Organizations form global partnership to battle NTDs

For once, 13 is a lucky number as the U.S., U.K. and U.A.E. governments, 13 pharmaceutical companies, the Bill & Melinda Gates Foundation, the World Bank and other global health organizations have announced a new coordinated effort to accelerate progress on the elimination or control of 10 neglected tropical diseases (NTDs) by the end of the decade.

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LONDON—For once, 13 is a lucky number as the U.S., U.K. andU.A.E. governments, 13 pharmaceutical companies, the Bill & Melinda GatesFoundation, the World Bank and other global health organizations have announceda new coordinated effort to accelerate progress on the elimination or controlof 10 neglected tropical diseases (NTDs) by the end of the decade.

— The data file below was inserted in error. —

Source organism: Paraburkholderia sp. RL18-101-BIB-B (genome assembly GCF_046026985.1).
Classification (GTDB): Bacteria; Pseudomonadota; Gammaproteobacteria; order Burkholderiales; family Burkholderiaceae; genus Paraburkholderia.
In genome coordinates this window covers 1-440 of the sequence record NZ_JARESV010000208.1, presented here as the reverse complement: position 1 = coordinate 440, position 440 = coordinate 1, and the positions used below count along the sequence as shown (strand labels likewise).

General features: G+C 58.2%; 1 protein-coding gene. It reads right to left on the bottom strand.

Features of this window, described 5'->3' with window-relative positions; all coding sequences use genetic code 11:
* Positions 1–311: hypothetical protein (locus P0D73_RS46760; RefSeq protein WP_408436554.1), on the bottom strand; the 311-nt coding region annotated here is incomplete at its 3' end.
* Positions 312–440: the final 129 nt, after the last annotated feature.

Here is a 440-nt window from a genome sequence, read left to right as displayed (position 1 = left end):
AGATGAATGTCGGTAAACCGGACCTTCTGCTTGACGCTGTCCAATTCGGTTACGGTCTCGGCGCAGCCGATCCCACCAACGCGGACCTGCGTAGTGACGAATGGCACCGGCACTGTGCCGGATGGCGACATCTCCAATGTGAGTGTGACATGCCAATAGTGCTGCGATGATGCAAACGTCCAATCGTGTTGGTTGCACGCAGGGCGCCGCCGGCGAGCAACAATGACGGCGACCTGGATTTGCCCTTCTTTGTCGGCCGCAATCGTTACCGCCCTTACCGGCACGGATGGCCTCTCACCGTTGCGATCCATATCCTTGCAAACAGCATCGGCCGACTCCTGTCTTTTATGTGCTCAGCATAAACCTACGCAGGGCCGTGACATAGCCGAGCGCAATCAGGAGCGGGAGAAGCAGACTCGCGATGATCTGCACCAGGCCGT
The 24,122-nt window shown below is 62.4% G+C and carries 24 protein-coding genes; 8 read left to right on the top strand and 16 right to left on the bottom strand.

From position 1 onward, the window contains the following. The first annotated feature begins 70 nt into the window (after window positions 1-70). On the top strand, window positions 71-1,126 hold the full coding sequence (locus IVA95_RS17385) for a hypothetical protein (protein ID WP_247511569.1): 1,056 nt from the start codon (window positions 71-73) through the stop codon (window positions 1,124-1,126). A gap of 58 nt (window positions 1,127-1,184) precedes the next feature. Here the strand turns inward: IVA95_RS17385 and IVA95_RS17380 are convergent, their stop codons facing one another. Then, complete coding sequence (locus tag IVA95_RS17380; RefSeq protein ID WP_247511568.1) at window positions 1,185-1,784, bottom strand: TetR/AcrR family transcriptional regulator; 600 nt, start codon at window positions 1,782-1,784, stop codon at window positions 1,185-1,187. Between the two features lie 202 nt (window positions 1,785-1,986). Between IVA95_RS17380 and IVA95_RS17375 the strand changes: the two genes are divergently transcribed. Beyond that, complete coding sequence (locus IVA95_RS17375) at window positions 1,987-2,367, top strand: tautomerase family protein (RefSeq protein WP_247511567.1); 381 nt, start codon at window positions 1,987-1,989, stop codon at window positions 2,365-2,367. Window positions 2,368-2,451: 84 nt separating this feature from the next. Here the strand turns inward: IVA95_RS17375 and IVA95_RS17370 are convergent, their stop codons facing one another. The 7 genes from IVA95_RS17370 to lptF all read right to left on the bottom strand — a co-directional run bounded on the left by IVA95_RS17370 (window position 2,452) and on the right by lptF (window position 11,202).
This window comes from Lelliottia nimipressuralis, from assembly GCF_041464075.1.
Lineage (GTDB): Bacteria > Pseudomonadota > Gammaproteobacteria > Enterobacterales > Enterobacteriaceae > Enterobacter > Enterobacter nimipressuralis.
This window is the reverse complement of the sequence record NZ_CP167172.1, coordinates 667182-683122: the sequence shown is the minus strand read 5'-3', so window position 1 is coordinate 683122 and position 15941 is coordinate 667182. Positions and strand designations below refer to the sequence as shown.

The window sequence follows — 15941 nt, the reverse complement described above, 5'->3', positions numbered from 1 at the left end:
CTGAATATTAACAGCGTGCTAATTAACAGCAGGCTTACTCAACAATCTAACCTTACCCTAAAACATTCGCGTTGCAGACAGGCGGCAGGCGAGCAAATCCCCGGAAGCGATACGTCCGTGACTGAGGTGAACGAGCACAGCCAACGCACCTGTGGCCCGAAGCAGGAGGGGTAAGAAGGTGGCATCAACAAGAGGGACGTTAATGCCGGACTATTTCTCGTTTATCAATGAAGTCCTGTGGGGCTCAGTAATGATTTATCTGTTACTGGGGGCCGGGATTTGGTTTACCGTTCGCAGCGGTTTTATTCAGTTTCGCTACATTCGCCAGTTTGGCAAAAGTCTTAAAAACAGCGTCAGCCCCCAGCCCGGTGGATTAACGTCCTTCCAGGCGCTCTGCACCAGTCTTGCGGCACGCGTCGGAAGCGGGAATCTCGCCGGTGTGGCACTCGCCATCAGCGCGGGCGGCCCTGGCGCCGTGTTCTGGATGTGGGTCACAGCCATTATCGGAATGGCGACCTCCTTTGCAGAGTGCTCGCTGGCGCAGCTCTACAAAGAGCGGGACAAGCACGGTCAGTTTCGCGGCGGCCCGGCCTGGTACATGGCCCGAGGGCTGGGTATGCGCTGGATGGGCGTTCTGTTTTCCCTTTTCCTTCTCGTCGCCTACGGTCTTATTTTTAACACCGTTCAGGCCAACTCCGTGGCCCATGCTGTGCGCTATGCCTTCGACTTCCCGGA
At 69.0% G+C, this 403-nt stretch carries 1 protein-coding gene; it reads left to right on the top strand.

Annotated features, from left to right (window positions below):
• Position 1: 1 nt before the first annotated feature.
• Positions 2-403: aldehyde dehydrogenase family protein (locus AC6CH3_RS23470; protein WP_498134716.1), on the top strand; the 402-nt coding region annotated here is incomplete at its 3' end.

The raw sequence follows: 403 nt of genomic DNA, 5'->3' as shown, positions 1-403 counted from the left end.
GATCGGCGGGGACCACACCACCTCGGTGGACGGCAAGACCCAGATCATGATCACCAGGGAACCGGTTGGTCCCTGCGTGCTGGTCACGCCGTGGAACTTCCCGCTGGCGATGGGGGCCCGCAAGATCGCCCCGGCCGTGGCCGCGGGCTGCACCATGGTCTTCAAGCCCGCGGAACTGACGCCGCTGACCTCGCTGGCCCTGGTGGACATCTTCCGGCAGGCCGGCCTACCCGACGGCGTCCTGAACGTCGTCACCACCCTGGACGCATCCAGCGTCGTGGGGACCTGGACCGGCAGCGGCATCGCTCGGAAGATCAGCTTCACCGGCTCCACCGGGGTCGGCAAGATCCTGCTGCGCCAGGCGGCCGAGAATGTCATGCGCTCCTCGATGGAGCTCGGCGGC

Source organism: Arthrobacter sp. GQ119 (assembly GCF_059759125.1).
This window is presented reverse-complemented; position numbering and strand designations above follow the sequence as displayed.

"Many companies and organizations have worked for decades to fight thesehorrific diseases," Sir Andrew Witty, CEO of GlaxoSmithKline, said in a pressrelease on behalf of the participating companies. "But no one company ororganization can do it alone. Today, we pledge to work hand-in-hand torevolutionize the way we fight these diseases now and in the future."
Through the program, the partners will join with NTD-endemiccountries to overcome some of the worst of these diseases, which affect about1.4 billion people worldwide, generally in the poorest countries. Some suchcountries, such as the governments of Brazil, Tanzania, Mozambique andBangladesh, have announced that they will put into action plans to combat anddefeat NTDs by devoting political and financial resources, in addition topledging accountability through mechanisms for tracking their progress.
"From the moment the evidence of the very heavy burden ofNTDs in Mozambique was understood, the government of Mozambique has takenaction and continuously increased its commitment and investment to control oreliminate these diseases," Dr. Alexandre Manguele, Minister of Health ofMozambique, said in a press release. "With the resources pledged today in thecontext of this partnership the government of Mozambique feels ever moreassured that the mission can be accomplished."